Pandemic Silver Linings: How I Expanded My ‘Family’ and Advanced My Career Online


Diana Ruggiero, OLC IELOL Alumni; Associate Professor of Spanish at University of Memphis

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Growing up in Argentina, I never imagined I was going to be a professor in the U.S. I missed my country for many years and longed to reconnect with my family and friends. 

I heard people say, “It is not the same to see each other online as it is in person; you cannot connect virtually.” One can believe this is true. However, after the pandemic, we all know how much humans can connect online. Exploring new ways to connect to my family led me to dive into similar experiences in my professional life, and I quickly realized these virtual worlds were much larger and more bountiful than I expected. 

Exploring Virtual Connections

Whether it is on Zoom or social media, we all managed to do most of the same things we did face-to-face, but online. Not only that, I was able to connect with my family and friends in Argentina. I felt like they were next door. This was especially meaningful for them since, during the quarantine, they were unable to even see each other living in the same building!

OLC has created a virtual space to welcome everyone, and they had the foresight to create such a space and the ability to do so even before the pandemic. However, some people only started to appreciate it as a result of the quarantine and “safer-at-home” social-distancing measures. I am thankful to be one of them. It’s better late than never! 

As I embraced the opportunities presented by OLC and emerging technologies in teaching and learning, I decided to enroll in  The Institute for Emerging Leadership in Online Learning (IELOL). It is a completely unique experience that connects you with peers in many different ways, all with the goal of improving the field of online education and giving it the value it deserves. 

Finding a Family in IELOL

I was so lucky to complete the 2021 cohorts for both IELOL (ASU) and IELOL Global. First up was the IELOL Pre-Immersion (Online), which had so many activities and ways to prepare for the entire program. The main part of the experience was a Hyflex Experience (on-site at ASU or Virtual), where we worked in groups and also had a mentor. Then we had a Post-Immersion Project (Online) where we all presented.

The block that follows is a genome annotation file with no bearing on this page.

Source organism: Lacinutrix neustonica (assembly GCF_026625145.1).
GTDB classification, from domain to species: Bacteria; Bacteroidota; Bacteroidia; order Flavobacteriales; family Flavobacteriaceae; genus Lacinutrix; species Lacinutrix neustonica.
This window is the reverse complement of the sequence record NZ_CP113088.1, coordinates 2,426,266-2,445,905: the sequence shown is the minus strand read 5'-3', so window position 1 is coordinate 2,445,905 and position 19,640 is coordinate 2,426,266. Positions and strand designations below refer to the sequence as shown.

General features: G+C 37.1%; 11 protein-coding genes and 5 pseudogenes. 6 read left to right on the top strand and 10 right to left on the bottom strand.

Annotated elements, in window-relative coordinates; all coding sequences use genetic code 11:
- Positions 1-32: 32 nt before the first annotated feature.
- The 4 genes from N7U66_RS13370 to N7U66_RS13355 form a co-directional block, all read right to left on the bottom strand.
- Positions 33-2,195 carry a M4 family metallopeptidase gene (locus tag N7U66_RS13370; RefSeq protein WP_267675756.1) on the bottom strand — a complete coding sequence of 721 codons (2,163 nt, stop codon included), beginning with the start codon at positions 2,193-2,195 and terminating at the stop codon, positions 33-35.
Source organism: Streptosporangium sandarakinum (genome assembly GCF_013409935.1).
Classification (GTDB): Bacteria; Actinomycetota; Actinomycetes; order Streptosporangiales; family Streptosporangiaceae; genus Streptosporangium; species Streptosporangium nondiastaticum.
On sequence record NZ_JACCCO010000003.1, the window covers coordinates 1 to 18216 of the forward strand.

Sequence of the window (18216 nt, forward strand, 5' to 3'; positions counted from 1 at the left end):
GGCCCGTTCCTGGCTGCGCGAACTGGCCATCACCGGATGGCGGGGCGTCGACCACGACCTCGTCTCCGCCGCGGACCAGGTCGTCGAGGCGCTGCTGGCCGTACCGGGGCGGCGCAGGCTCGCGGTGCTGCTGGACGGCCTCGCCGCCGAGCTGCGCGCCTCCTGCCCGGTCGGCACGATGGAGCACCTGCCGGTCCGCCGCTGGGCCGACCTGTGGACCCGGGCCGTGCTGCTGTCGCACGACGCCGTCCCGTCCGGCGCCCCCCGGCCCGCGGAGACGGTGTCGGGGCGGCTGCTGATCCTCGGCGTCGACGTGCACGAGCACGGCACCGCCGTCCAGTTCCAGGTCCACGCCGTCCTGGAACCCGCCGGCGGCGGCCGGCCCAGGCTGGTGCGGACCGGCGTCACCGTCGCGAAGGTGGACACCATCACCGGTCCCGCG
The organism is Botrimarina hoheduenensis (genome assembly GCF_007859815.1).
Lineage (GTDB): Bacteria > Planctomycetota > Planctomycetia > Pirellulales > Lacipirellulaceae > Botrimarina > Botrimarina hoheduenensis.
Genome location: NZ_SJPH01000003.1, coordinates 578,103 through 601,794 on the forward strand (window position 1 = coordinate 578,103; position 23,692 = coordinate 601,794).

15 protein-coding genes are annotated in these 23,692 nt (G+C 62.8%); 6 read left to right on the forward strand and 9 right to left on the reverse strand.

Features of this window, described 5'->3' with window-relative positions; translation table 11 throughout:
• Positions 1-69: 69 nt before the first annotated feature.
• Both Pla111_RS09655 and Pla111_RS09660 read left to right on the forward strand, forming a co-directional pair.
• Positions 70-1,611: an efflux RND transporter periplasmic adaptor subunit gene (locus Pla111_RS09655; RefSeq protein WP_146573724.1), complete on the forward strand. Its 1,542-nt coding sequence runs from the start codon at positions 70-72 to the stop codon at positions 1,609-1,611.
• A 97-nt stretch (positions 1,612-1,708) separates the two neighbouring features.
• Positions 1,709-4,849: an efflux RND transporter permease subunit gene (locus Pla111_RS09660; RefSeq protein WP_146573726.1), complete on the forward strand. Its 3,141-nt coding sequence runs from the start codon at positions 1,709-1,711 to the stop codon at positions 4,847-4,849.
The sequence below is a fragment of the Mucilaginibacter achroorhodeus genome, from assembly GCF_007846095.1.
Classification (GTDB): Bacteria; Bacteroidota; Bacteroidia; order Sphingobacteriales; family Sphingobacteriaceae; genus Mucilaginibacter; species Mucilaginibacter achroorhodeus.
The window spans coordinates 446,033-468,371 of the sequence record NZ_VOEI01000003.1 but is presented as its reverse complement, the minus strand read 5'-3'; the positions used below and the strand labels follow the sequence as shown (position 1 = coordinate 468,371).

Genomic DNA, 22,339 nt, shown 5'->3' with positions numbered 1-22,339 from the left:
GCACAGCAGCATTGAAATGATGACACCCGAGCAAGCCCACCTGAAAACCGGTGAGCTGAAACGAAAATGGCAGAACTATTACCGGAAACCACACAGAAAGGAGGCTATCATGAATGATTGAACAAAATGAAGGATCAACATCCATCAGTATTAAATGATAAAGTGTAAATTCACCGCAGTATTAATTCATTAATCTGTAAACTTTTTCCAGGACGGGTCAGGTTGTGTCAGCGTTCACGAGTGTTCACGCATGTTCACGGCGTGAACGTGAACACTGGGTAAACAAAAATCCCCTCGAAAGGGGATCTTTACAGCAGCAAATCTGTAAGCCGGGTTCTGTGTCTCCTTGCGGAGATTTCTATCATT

IELOL has changed me forever. I never saw myself as a leader. This opportunity not only provided me with that title, but also the ability to create a project with two other amazing colleagues in an area that was new and challenging for us.  Together, it was a success thanks to our mentor who guided us every step of the way (Garvey Pyke). As leaders, we need to be challenged and have the opportunity to succeed, one step at a time.

IELOL Global was a transforming experience for many reasons. We connected with people all over the globe, and it was incredible to work with so many and think in different ways.

The questions asked by the invited mentors and the ability to work to create an impactful cross-institutional/regional project were unique. We worked with the U.N. Sustainable Development Goals, for a better and more sustainable future. We discussed global challenges like poverty, inequality, the environment, and more. My group focused on health, and we created a virtual platform on how to provide better health practices to everyone. 

I have to give a huge shoutout to Maddie Shellgren, Director, Online Engagement at OLC, who made the experience incredible. Her leadership skills are out of this world, and her engagement strategies are brilliant, especially when she conducted a synchronic section. She listened to herself and modeled how to listen for us, included everyone in the conversation, reached out to all the participants, and provided thought-provoking exercises and activities to challenge our worldview. 

My life and career will never be the same because of OLC and the IELOL and IELOL Global programs. I hope to be the kind of leader Maddie is. She is a teacher and role model to many of us. English is my second language and I learned many expressions of inclusivity from Maddie that I use today in my daily life and in my classes.

For example, I have questioned the concepts of “family” and “home” and deconstructed them. Family is the group of people who makes you feel that you belong and that you are safe, no matter what your DNA may say. In both OLC and IELOL programs, I also found a home. Home does not have to “be” in one place, and I felt that I was meant to find this community of acceptance and belonging among the OLC and IELOL programs and participants. OLC happens to be not only my family, but my safe home. 

I also have to express my gratitude to Dr. Scott Vann at the University of Memphis, who introduced me to OLC. I have learned so much, applied so much, and connected with so many across the globe and in the U.S. I see myself today as a virtual professional. I do not let geographical boundaries determine whom I will connect with. Now, I know the world is reachable, and I am connected to it. I am here to share my story and connect with you, and I am happy to share more in the future! This is just the beginning. 

Note from the editor: Learn more about IELOL’s cohort-based professional development program in a free webinar on February 16. Designed for new and experienced leaders in the field of digital and online learning, this webinar will provide an overview of IELOL and its faculty, the four phases, time commitment, program objectives, and participant experience.

Applications for the 2022 IELOL Cohort are due by April 29.

Interested in getting your institution more involved? We’re currently seeking an academic partner for the 2023 and 2024 IELOL programs. The deadline for proposals has been extended to February 28, 2022.

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